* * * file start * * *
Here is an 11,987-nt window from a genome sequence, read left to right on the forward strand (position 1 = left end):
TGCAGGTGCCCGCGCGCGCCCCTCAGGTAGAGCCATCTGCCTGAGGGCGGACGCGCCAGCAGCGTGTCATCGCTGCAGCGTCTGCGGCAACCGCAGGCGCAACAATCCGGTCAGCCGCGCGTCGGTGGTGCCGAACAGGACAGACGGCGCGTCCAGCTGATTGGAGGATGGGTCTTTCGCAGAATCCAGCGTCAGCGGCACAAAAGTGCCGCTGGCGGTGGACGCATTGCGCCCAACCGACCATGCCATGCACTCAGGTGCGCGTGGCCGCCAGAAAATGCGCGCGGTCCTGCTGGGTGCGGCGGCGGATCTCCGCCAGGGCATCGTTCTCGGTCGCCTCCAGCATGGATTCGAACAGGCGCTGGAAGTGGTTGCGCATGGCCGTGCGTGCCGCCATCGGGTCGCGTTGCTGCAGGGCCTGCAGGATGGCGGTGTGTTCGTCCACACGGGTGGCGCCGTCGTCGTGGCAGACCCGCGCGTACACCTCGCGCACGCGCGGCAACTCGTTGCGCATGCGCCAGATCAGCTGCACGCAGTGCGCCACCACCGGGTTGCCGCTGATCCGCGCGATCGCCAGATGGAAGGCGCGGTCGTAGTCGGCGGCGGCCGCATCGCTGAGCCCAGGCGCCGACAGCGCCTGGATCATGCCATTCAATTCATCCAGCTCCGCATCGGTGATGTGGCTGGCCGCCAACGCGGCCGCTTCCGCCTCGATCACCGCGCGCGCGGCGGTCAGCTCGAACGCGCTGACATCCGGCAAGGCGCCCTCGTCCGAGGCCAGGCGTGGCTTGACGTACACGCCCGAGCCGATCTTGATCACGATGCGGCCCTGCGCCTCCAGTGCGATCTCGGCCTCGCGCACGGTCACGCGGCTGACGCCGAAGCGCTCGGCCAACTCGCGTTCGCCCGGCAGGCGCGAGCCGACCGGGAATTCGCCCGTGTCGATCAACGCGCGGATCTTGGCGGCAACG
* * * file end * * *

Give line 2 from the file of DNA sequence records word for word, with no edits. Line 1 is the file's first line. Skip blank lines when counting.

TGCAGGTGCCCGCGCGCGCCCCTCAGGTAGAGCCATCTGCCTGAGGGCGGACGCGCCAGCAGCGTGTCATCGCTGCAGCGTCTGCGGCAACCGCAGGCGCAACAATCCGGTCAGCCGCGCGTCGGTGGTGCCGAACAGGACAGACGGCGCGTCCAGCTGATTGGAGGATGGGTCTTTCGCAGAATCCAGCGTCAGCGGCACAAAAGTGCCGCTGGCGGTGGACGCATTGCGCCCAACCGACCATGCCATGCACTCAGGTGCGCGTGGCCGCCAGAAAATGCGCGCGGTCCTGCTGGGTGCGGCGGCGGATCTCCGCCAGGGCATCGTTCTCGGTCGCCTCCAGCATGGATTCGAACAGGCGCTGGAAGTGGTTGCGCATGGCCGTGCGTGCCGCCATCGGGTCGCGTTGCTGCAGGGCCTGCAGGATGGCGGTGTGTTCGTCCACACGGGTGGCGCCGTCGTCGTGGCAGACCCGCGCGTACACCTCGCGCACGCGCGGCAACTCGTTGCGCATGCGCCAGATCAGCTGCACGCAGTGCGCCACCACCGGGTTGCCGCTGATCCGCGCGATCGCCAGATGGAAGGCGCGGTCGTAGTCGGCGGCGGCCGCATCGCTGAGCCCAGGCGCCGACAGCGCCTGGATCATGCCATTCAATTCATCCAGCTCCGCATCGGTGATGTGGCTGGCCGCCAACGCGGCCGCTTCCGCCTCGATCACCGCGCGCGCGGCGGTCAGCTCGAACGCGCTGACATCCGGCAAGGCGCCCTCGTCCGAGGCCAGGCGTGGCTTGACGTACACGCCCGAGCCGATCTTGATCACGATGCGGCCCTGCGCCTCCAGTGCGATCTCGGCCTCGCGCACGGTCACGCGGCTGACGCCGAAGCGCTCGGCCAACTCGCGTTCGCCCGGCAGGCGCGAGCCGACCGGGAATTCGCCCGTGTCGATCAACGCGCGGATCTTGGCGGCAACG